Posted: 19 March 2020

Coronavirus Covid-19 and coping with stressful situations

The sudden disruption and uncertainty caused by a virus outbreak can be very stressful, especially for young people who may already experience stress at home or are worried about their health or the health of others.

The closure of schools puts added stress on families as many parents will lose income as they juggle work and childcare. The scale of the challenge will need an emergency response and we will do everything we can to support the Government, local authorities and schools in this uncertain time.

However, we must also make sure we do the small things to look after ourselves and the ones around us. Here are some useful ways to help cope with stress we may be experiencing:

Advice for managing and coping with stress

1. Stay active

Although many of us will be isolating and social distancing, it's important to stay active. Taking a bit of time out to exercise can be a useful method of relieving stress. The type of exercise depends on you but yoga helps a lot of people with their mental well-being, and there are lots of yoga tutorials online for all levels.

2. Talk it through

Talking to someone and sharing stories is a good way to get things off the chest. They may offer some good advice, which will help you see things in a different way and relieve your stress. If you're at home, set up regular video calls with friends or consider online chats with a trained counsellor.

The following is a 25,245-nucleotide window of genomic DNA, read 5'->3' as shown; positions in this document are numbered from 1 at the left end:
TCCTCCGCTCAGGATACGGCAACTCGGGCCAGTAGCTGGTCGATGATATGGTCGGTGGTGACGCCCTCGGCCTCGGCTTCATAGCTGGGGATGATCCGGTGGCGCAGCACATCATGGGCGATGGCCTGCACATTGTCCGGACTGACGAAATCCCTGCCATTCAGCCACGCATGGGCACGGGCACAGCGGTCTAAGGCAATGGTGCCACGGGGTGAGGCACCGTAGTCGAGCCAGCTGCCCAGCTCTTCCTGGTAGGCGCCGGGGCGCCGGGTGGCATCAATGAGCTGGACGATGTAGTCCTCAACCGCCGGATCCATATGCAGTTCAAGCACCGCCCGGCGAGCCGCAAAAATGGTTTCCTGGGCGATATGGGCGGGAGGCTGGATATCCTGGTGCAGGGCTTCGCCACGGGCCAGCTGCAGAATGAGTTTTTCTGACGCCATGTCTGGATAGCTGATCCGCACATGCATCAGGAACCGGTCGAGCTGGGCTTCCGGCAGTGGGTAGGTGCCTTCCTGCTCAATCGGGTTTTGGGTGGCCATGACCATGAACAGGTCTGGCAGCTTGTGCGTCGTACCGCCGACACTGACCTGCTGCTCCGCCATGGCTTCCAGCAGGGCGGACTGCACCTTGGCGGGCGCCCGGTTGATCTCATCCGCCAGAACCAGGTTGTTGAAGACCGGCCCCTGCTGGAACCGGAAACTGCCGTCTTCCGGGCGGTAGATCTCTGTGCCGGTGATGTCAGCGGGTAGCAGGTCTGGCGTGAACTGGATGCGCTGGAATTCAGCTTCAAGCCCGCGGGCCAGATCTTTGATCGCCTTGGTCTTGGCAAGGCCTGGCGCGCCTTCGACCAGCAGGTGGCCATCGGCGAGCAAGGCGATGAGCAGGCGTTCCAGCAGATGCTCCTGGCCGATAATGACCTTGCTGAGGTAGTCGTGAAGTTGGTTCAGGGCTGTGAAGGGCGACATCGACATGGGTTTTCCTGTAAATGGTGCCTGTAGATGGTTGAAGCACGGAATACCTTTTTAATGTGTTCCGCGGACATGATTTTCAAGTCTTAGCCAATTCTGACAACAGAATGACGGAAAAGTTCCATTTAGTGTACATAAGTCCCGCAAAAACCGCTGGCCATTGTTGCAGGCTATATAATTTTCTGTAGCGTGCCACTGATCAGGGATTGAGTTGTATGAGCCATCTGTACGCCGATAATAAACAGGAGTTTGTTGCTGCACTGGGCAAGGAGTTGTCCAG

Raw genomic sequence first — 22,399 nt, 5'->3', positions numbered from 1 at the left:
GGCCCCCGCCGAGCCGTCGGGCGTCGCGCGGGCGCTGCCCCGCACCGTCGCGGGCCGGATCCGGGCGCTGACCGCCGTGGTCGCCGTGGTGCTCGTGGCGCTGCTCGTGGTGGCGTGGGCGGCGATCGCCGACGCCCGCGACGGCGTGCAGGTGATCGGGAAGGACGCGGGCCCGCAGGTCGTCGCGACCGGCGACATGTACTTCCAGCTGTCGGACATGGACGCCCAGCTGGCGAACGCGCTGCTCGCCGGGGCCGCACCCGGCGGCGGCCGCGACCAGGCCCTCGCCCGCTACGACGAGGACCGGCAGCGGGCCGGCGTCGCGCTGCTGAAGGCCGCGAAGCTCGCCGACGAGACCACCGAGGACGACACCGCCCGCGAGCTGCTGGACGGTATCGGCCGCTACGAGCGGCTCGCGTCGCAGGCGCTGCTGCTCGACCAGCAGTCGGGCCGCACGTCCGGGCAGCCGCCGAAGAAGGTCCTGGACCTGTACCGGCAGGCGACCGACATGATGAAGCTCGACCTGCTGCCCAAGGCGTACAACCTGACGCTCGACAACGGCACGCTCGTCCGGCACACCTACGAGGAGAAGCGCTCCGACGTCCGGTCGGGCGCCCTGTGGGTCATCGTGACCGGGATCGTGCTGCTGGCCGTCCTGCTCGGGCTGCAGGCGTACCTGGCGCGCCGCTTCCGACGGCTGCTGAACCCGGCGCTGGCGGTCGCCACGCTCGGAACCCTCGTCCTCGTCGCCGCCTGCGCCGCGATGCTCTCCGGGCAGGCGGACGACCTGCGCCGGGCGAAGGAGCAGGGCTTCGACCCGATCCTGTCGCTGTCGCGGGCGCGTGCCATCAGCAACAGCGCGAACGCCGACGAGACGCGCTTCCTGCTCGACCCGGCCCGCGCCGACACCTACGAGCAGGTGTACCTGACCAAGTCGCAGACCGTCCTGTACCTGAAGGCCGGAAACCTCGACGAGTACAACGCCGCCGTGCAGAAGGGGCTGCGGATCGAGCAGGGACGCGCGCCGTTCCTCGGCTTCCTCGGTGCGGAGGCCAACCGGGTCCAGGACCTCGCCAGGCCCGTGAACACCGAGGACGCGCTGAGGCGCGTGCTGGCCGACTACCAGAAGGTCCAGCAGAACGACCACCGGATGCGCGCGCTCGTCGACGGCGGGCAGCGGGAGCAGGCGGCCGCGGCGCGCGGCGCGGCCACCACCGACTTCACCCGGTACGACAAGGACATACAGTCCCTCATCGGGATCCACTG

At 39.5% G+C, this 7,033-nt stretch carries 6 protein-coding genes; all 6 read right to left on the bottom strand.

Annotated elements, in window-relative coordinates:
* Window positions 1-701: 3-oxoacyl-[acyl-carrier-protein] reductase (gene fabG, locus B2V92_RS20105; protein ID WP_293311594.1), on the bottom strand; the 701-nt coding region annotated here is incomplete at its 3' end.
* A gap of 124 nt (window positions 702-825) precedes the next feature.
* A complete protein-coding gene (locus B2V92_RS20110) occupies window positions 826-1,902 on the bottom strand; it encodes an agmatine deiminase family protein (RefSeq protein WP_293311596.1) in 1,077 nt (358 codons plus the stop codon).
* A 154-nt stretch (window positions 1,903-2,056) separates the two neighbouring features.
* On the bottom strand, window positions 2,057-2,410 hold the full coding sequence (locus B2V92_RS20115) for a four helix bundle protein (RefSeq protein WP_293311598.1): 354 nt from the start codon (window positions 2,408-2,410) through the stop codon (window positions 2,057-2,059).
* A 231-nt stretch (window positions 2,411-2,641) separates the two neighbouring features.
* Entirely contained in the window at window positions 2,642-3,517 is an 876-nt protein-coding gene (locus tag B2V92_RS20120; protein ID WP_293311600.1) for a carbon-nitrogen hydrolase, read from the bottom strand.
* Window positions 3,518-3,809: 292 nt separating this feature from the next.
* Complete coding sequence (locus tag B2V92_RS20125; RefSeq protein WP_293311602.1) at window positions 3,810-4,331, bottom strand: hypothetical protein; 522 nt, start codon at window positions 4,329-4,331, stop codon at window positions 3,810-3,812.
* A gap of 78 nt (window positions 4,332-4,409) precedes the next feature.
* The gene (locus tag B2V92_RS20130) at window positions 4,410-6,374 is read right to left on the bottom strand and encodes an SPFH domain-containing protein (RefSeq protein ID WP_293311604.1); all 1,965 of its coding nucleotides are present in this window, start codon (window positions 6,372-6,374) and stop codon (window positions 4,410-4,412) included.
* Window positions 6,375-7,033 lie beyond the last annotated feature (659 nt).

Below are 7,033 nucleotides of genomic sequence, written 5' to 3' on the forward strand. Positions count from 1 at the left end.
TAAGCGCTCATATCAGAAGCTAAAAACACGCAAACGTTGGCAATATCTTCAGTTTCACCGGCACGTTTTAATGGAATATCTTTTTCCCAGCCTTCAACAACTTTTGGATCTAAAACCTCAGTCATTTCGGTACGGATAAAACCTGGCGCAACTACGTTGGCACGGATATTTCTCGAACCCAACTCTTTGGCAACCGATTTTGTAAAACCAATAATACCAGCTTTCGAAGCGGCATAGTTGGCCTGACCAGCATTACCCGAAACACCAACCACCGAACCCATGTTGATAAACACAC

3. Plan your downtime

Blocking out a few hours for relaxing is really important to make sure you get the rest you need. If you're studying at home, it's too easy to stretch those study/work hours but if you've got some 'me time' booked in, it's easier to stick to it. Try stick to the routine you might have at school with regular breaks for food and downtime.

4. Keep achieving 

It's important you don't let stress affect other areas of your life. Keep learning new things, building confidence and you will become more emotionally resilient and able to deal with stress. If you've got more time at home, why not pick up that hobby you never used to have time for? Or finish that book you started a few summers ago?

5. Be healthy

Staying healthy or at least not relying on unhealthy habits as a coping mechanism will help you deal with stress in the long run. For example, eating well and getting a good night's rest will give your body and mind more of a chance of coping with pressure. 

6. Stay positive

Don't be too hard on yourself and try to remember that stressful experiences are a fact of life. The reporting on this outbreak is understandably overwhelming and many people will be experiencing similar emotions as you. Think of things you have to look forward to and maybe make some plans for when you get back to your regular routine. 

7. Be mindful

Many people find meditation and breathing exercises useful tools for coping with stress. There are various apps like Calm that can help you if you're not too sure where to start. 

8. Avoid media

Try not to watch too much news or spend too much time on social media. A lot of the reports will create feelings of anxiety and stress. Get your information from a trusted source such as World Health Organization or NHS and concentrate on the facts.

For our latest information regarding Coronavirus Covid-19, please see our support hub offering advice and resources for young people who are affected by the outbreak. 


By Kaja Zuvac-Graves

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